- More rain and strong winds are on the way, threatening to fill the lake back up and hamper the repairs
Engineers had been using ‘patch and pray’ techniques to repair California’s crumbling Oroville Dam before it threatened to collapse last week and sent the region into a panic.
Cracks in the main concrete spillway have been included in site reports since 2009 but crews have been using quick-fix concrete solutions to try to stop them from getting worse.
Engineering experts described the effort as a ‘patch and pray’ approach on Wednesday as the emergency situation in Oroville persisted.
200,000 people were suddenly evacuated on Sunday when the California Department of Water Resources dramatically announced that an emergency spillway at the dam was an hour away from collapse.
Since then, crews have been working round the clock to beef it back up by lining it with boulders and are racing against oncoming storms which may hamper their efforts.
Residents nervously returned home as the evacuation order was downgraded to a warning on Tuesday but they have been told to be ready to flee again at a moment’s notice if the volatile situation turns on its head again.
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Eerie images of drowned buildings (Riverbend Park pictured bottom-left and right) and ghost towns have emerged from the area below California’s crumbling Oroville Dam (pictured during dramatic overflow on Sunday, top-left) after hundreds of thousands were ordered to evacuate. And it might have been averted had feds and water agencies not ignored warnings 12 years ago that the 49-year-old structure was at risk of collapsing. It also appears that repairs on the massive dam – which was left falling apart after a surprise burst of heavy rainfall – were not earmarked in Governor Jerry Brown’s $100 billion list of key infrastructure projects this month. The rainfall that is expected Wednesday could pour into a gaping 250ft chasm in the concrete spillway, causing a collapse and unleashing a 30ft ‘tsunami’ tidal wave that could leave towns along a 40-mile stretch of the Feather River below the dam under 100ft of water. The situation is now so critical that President Trump is being urged to declare a disaster in Butte, Sutter and Yuba counties, where 200,000 people, including Department of Water staff, were frantically ordered to evacuate their homes and places of work on Sunday.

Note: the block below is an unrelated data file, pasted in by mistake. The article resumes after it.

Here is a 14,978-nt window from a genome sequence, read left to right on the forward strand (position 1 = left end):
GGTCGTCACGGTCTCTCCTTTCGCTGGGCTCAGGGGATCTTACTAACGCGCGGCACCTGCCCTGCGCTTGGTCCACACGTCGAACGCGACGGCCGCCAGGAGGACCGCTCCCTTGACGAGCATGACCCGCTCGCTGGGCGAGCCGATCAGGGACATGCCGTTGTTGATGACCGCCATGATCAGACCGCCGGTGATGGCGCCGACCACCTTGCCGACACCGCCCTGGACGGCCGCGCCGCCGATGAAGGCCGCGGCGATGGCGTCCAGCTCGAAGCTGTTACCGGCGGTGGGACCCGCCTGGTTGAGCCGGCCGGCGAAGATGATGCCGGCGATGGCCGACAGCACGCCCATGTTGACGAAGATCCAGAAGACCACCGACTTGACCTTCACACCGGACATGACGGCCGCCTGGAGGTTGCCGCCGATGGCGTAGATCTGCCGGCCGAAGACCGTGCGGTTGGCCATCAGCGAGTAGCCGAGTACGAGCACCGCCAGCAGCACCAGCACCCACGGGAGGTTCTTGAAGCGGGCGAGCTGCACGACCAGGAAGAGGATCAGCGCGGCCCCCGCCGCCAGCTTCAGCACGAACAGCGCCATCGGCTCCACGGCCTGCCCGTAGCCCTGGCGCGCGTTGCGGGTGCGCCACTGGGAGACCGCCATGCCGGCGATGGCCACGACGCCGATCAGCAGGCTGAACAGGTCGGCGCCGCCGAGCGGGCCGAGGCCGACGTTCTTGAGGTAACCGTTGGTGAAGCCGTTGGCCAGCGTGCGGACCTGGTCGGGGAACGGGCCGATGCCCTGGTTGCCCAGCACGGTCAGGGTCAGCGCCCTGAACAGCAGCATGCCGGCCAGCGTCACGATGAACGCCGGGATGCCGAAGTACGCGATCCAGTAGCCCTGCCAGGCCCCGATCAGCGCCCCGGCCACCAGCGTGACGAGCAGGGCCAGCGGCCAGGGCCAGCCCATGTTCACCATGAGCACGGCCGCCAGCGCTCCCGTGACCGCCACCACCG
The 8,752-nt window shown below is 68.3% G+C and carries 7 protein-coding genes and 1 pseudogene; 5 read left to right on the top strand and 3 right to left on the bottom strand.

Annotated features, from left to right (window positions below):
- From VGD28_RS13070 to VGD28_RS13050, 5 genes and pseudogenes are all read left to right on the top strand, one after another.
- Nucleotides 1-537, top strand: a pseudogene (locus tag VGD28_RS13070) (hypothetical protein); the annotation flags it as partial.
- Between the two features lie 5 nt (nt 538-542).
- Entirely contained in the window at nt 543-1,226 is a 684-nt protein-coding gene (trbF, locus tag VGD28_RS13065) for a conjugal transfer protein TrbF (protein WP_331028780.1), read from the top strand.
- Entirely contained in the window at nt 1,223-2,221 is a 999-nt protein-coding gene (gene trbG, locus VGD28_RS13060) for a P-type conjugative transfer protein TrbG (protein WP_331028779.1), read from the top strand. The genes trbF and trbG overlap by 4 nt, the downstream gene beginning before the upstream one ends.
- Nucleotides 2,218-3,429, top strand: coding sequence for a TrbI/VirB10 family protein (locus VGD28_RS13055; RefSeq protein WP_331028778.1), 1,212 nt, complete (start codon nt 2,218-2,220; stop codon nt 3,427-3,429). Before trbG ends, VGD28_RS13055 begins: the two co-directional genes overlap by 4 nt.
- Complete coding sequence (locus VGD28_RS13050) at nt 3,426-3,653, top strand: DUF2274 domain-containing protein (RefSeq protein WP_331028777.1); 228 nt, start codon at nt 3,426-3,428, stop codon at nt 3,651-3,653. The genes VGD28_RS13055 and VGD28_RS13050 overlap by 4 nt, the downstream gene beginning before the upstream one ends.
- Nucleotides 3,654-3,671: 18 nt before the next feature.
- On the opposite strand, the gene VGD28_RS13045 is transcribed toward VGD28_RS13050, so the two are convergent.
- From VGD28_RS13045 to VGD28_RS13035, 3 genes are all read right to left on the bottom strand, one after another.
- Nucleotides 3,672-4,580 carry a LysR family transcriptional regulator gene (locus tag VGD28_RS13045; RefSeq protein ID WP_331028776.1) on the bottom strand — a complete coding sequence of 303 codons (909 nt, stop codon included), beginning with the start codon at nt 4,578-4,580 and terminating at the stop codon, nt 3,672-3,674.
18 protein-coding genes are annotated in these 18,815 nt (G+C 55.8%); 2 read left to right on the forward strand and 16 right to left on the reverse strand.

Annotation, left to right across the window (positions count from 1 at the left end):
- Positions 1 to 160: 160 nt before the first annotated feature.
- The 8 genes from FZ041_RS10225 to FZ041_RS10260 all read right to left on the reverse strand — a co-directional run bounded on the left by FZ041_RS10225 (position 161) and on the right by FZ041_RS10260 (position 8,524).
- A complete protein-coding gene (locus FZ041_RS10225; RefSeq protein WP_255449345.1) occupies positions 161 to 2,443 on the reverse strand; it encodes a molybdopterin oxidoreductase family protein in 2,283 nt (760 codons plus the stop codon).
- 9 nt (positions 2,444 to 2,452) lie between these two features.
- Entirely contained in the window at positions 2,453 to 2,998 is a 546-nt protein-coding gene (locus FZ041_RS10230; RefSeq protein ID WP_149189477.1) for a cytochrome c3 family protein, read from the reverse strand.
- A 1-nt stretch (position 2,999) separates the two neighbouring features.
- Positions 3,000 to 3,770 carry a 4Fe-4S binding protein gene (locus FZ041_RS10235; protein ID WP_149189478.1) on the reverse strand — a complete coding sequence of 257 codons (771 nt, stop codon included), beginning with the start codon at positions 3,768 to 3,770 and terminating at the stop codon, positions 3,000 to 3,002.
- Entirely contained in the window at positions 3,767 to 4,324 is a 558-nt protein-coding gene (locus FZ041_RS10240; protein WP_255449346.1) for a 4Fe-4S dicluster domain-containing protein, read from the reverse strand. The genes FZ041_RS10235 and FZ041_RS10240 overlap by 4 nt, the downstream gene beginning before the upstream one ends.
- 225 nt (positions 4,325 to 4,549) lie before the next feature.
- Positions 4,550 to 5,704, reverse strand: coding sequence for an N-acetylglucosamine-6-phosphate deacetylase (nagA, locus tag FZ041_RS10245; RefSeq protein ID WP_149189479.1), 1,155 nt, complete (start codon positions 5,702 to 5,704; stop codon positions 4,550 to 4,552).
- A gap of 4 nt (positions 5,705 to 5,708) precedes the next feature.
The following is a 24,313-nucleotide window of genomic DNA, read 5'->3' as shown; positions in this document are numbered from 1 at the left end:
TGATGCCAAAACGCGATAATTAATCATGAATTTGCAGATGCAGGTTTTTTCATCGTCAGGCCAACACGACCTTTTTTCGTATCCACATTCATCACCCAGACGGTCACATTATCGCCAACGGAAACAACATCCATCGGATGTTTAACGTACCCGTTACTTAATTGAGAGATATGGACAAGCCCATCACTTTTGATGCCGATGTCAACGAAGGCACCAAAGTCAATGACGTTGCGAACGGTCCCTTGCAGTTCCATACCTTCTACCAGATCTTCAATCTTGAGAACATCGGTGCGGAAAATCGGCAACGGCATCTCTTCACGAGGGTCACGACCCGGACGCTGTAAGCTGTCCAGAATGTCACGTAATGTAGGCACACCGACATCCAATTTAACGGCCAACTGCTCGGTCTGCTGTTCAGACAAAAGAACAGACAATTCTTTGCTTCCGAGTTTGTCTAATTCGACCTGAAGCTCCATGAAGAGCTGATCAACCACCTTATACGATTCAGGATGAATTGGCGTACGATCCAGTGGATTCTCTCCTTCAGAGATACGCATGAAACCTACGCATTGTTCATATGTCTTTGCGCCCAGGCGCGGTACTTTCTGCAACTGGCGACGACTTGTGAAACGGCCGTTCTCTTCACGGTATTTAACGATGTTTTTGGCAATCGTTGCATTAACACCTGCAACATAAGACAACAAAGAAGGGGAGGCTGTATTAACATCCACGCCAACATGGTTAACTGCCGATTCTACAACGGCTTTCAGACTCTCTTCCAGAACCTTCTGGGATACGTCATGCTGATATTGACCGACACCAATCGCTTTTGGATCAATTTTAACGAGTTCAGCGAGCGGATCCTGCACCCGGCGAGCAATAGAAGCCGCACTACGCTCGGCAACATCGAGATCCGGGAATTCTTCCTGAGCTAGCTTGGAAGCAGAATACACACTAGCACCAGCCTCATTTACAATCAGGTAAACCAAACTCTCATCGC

Eerie images of drowned buildings and ghost towns have emerged from the area below California‘s crumbling Oroville Dam after hundreds of thousands were ordered to evacuate.
And it might have been averted had federal officials and water agencies not ignored warnings 12 years ago that the 49-year-old structure was at risk of collapsing.
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Posted in enviroment, government, tagged Oroville Dam on February 13, 2017|
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Following a woefully belated response by California authorities’ to the dangerous situation unfolding at the Lake Oroville Dam in Northern California over the weekend, an evacuation order forcing some 200,000 people living below the tallest dam in the US remained in place early on Monday after residents were abruptly told to flee when a spillway appeared in danger of collapse.
The Oroville dam is nearly full following winter storms that brought relief to the state after four years of drought. Water levels were less than 7 feet (2 meters) from the top of the dam on Friday. State authorities and engineers on Thursday began releasing water from the dam after noticing that large chunks of concrete were missing from a spillway.
California Governor Jerry Brown asked the Federal Emergency Management Agency on Friday to declare the area a major disaster due to flooding and mudslides brought on by the storms.